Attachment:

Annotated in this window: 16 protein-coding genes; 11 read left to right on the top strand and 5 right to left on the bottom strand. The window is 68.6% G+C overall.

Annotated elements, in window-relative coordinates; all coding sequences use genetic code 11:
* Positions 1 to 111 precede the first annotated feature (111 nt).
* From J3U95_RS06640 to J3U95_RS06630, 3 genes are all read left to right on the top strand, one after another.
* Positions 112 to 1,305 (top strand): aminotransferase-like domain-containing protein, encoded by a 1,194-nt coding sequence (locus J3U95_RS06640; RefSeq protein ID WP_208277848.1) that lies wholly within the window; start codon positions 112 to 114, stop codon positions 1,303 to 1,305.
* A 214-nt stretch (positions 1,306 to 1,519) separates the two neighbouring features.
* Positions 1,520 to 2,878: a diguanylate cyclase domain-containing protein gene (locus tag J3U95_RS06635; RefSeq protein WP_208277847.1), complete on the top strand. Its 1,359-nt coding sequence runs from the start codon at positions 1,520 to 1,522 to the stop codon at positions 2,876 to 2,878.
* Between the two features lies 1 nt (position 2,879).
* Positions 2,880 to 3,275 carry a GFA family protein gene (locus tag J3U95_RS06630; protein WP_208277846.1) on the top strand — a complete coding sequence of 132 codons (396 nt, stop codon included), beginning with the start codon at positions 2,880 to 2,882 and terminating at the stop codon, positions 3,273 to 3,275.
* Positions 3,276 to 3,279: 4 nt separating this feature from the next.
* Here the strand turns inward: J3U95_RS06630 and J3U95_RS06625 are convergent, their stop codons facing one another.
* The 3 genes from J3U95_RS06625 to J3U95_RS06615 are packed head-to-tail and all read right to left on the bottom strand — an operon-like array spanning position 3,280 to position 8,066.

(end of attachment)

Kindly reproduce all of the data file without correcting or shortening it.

Annotated in this window: 16 protein-coding genes; 11 read left to right on the top strand and 5 right to left on the bottom strand. The window is 68.6% G+C overall.

Annotated elements, in window-relative coordinates; all coding sequences use genetic code 11:
* Positions 1 to 111 precede the first annotated feature (111 nt).
* From J3U95_RS06640 to J3U95_RS06630, 3 genes are all read left to right on the top strand, one after another.
* Positions 112 to 1,305 (top strand): aminotransferase-like domain-containing protein, encoded by a 1,194-nt coding sequence (locus J3U95_RS06640; RefSeq protein ID WP_208277848.1) that lies wholly within the window; start codon positions 112 to 114, stop codon positions 1,303 to 1,305.
* A 214-nt stretch (positions 1,306 to 1,519) separates the two neighbouring features.
* Positions 1,520 to 2,878: a diguanylate cyclase domain-containing protein gene (locus tag J3U95_RS06635; RefSeq protein WP_208277847.1), complete on the top strand. Its 1,359-nt coding sequence runs from the start codon at positions 1,520 to 1,522 to the stop codon at positions 2,876 to 2,878.
* Between the two features lies 1 nt (position 2,879).
* Positions 2,880 to 3,275 carry a GFA family protein gene (locus tag J3U95_RS06630; protein WP_208277846.1) on the top strand — a complete coding sequence of 132 codons (396 nt, stop codon included), beginning with the start codon at positions 2,880 to 2,882 and terminating at the stop codon, positions 3,273 to 3,275.
* Positions 3,276 to 3,279: 4 nt separating this feature from the next.
* Here the strand turns inward: J3U95_RS06630 and J3U95_RS06625 are convergent, their stop codons facing one another.
* The 3 genes from J3U95_RS06625 to J3U95_RS06615 are packed head-to-tail and all read right to left on the bottom strand — an operon-like array spanning position 3,280 to position 8,066.